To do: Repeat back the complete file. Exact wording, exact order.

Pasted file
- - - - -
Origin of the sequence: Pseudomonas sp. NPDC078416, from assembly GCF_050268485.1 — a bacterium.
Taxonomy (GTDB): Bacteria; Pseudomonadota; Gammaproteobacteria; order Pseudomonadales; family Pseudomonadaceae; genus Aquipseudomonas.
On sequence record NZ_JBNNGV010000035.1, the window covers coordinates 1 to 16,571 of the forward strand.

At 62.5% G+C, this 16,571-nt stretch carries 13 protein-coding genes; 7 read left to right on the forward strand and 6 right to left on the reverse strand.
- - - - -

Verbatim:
Origin of the sequence: Pseudomonas sp. NPDC078416, from assembly GCF_050268485.1 — a bacterium.
Taxonomy (GTDB): Bacteria; Pseudomonadota; Gammaproteobacteria; order Pseudomonadales; family Pseudomonadaceae; genus Aquipseudomonas.
On sequence record NZ_JBNNGV010000035.1, the window covers coordinates 1 to 16,571 of the forward strand.

At 62.5% G+C, this 16,571-nt stretch carries 13 protein-coding genes; 7 read left to right on the forward strand and 6 right to left on the reverse strand.